How to deal with exam season worries: 7 tips from a psychologist

By Christine Emelone
Thursday, 19th May 2022, 1:24 pm

Exam season can cause a lot of stress and anxiety. It can also lead us to feel worn out and exhausted when working.

Psychologist Darren Stanton has shared ways to help cope with exam worries, from journaling to a practice called 'visual motor behaviour rehearsal'.

1. Turn negative thoughts into positives

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Remember - the mind and body are linked so whatever you think about will affect the rest of your body and the things you say to yourself also affect your success. (pictured below)

By saying things like “I don’t want to fail or forget” the brain may do exactly that so it’s better to phrase it positively like “I remember easily and effortlessly”.

2. Use visual motor behaviour rehearsal

A helpful psychological tool can be envisaging yourself and how you’d like the big exam day to go. Imagine the perfect version of you walking into the exam room feeling very calm and relaxed and confident and think about the body language and what that version of yourself is thinking.

Playing potentially stressful situations through your mind like a film is a very powerful technique that may help to maximise success.

3. Be mindful of caffeine use

When drunk in moderation, caffeine can be very beneficial as an immediate pick-me-up when you are feeling sluggish or low on energy and give you a much-needed boost.

But if you are drinking coffee to help you stay alert in long study hours, and especially if you aren’t a regular consumer of caffeine, it’s important to consume in moderation.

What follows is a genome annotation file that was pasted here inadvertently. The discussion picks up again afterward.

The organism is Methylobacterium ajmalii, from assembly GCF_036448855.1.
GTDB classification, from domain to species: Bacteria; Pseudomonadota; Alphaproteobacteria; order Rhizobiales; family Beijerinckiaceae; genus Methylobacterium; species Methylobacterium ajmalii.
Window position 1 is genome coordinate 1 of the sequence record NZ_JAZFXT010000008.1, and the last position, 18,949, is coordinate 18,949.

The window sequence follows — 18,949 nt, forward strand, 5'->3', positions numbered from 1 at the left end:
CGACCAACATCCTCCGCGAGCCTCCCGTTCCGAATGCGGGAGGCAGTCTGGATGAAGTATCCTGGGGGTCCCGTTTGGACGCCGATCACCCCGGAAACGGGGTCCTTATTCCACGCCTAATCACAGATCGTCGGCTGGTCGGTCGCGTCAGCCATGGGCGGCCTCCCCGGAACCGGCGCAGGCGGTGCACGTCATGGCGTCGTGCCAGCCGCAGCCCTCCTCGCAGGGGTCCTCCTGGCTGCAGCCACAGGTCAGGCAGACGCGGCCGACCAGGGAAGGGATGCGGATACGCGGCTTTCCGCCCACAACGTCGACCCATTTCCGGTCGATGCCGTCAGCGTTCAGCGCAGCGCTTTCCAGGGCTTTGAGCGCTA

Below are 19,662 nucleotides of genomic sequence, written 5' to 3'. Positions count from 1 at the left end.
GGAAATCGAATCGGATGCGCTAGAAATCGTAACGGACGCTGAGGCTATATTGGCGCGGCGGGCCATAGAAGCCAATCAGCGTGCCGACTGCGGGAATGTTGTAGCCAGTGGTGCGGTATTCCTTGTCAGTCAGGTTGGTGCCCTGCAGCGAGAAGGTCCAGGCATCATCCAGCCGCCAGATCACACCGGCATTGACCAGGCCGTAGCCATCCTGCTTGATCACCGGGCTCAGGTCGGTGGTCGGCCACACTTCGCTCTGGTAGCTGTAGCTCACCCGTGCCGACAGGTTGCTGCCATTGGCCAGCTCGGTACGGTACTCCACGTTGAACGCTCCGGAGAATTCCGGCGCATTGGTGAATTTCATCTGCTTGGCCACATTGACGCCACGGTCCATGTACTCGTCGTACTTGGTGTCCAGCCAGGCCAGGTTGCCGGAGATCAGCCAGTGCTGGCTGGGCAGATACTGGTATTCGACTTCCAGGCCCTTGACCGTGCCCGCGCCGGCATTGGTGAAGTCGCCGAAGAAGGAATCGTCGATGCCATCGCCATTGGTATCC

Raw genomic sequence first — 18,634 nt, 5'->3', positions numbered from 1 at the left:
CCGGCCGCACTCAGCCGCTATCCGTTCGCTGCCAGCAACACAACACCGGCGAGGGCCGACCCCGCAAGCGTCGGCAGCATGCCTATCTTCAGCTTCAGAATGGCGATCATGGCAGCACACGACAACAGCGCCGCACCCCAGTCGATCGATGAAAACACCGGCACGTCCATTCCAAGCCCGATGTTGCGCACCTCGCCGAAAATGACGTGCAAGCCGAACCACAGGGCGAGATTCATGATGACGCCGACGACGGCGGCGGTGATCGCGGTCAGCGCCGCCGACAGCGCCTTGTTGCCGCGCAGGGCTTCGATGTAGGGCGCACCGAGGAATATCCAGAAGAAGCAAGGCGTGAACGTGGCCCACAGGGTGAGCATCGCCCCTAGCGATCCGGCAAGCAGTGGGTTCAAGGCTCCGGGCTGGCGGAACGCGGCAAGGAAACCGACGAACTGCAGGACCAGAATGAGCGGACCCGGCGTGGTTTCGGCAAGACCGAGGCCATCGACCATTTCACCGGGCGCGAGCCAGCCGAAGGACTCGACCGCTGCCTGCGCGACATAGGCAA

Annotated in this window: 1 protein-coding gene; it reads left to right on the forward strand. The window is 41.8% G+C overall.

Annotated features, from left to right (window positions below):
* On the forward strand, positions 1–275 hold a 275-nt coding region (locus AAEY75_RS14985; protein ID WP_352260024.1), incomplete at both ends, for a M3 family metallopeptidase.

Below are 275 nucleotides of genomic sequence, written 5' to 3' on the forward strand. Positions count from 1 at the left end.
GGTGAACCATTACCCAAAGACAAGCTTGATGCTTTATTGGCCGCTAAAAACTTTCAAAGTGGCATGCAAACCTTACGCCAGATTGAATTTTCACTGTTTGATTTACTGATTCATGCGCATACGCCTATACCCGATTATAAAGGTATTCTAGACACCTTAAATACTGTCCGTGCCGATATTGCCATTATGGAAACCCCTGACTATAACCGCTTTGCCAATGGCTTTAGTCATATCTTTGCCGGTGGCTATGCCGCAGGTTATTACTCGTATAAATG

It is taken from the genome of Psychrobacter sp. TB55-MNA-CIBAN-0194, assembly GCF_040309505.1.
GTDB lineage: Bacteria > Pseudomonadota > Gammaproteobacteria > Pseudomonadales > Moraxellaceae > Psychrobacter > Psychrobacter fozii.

4. Nourishment is key

While revision can end up dominating your schedule and convenience food may be tempting, diet can have a big impact on your eventual performance so taking a little extra time to prepare nutrient-dense meals is wise.

You must keep yourself fueled to power your brain all while getting the right nutrients to be your best self physically and mentally.

5. Share your worries

Tell someone if you are struggling - a teacher, parent or trusted friend.  It can help if you share your worries and attempt to gain extra support, or even just to hear someone else is feeling the same way as you can be beneficial.

6. Practice self care

It’s important to revise but it’s equally important to look after yourself.  If you’re stressed, hungry and tired then your revision is going to be counter-productive, therefore, make sure you have balance.

If you don’t take the time to look after yourself by doing things like sleeping well and taking small breaks to enjoy a hobby and unwind, you will find it harder to revise. 

7. Keep a journal

Keeping a journal and note down how you feel can be massively beneficial. Like talking with others about your worries, it can help to vent any concerns you may have.